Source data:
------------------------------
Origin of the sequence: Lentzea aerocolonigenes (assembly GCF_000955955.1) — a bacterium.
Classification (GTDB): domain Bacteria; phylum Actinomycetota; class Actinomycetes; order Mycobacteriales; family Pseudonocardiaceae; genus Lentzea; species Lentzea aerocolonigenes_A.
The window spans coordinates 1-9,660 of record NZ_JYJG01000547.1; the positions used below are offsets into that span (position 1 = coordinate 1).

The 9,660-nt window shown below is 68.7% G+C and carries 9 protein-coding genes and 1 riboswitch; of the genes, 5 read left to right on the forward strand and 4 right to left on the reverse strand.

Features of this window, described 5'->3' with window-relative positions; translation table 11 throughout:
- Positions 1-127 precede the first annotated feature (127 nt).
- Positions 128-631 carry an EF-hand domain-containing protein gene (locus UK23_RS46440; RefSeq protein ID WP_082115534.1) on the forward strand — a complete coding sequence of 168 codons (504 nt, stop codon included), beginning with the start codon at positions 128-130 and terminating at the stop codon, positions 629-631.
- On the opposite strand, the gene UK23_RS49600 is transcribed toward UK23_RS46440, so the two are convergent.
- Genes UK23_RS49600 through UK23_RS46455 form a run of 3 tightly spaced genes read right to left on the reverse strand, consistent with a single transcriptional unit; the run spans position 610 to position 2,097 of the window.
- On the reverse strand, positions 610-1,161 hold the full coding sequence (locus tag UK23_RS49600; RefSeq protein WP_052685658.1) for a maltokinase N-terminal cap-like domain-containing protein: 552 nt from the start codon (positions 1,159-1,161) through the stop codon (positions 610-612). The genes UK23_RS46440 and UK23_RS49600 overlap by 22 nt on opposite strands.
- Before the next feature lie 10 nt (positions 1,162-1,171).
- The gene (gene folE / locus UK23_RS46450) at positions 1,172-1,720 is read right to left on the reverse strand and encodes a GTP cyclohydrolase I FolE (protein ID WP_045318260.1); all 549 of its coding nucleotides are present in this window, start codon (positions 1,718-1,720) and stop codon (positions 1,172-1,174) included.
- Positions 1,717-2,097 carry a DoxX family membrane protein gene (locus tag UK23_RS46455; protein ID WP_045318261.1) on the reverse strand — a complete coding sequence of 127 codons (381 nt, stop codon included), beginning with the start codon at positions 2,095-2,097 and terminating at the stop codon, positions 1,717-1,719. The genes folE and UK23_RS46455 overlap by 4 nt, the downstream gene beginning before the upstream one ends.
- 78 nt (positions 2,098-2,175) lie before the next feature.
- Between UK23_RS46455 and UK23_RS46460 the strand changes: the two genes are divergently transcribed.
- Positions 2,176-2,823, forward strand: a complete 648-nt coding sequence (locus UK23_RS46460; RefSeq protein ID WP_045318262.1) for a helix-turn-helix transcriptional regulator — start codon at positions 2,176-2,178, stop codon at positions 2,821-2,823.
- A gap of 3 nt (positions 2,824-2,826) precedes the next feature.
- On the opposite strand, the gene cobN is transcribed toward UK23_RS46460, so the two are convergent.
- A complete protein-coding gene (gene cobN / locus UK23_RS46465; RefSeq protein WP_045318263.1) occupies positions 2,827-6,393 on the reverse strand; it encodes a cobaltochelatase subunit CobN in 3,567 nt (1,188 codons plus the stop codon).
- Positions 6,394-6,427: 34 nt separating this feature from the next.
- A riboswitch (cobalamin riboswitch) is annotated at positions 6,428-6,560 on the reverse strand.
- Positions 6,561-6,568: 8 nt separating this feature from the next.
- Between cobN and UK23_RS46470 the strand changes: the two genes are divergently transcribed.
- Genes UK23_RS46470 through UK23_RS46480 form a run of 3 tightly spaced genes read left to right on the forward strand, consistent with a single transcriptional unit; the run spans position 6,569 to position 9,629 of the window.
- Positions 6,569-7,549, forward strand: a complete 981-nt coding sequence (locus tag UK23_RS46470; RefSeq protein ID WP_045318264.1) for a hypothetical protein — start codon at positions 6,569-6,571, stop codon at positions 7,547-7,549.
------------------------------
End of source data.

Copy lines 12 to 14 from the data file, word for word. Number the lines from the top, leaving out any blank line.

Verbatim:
- The gene (gene folE / locus UK23_RS46450) at positions 1,172-1,720 is read right to left on the reverse strand and encodes a GTP cyclohydrolase I FolE (protein ID WP_045318260.1); all 549 of its coding nucleotides are present in this window, start codon (positions 1,718-1,720) and stop codon (positions 1,172-1,174) included.
- Positions 1,717-2,097 carry a DoxX family membrane protein gene (locus tag UK23_RS46455; protein ID WP_045318261.1) on the reverse strand — a complete coding sequence of 127 codons (381 nt, stop codon included), beginning with the start codon at positions 2,095-2,097 and terminating at the stop codon, positions 1,717-1,719. The genes folE and UK23_RS46455 overlap by 4 nt, the downstream gene beginning before the upstream one ends.
- 78 nt (positions 2,098-2,175) lie before the next feature.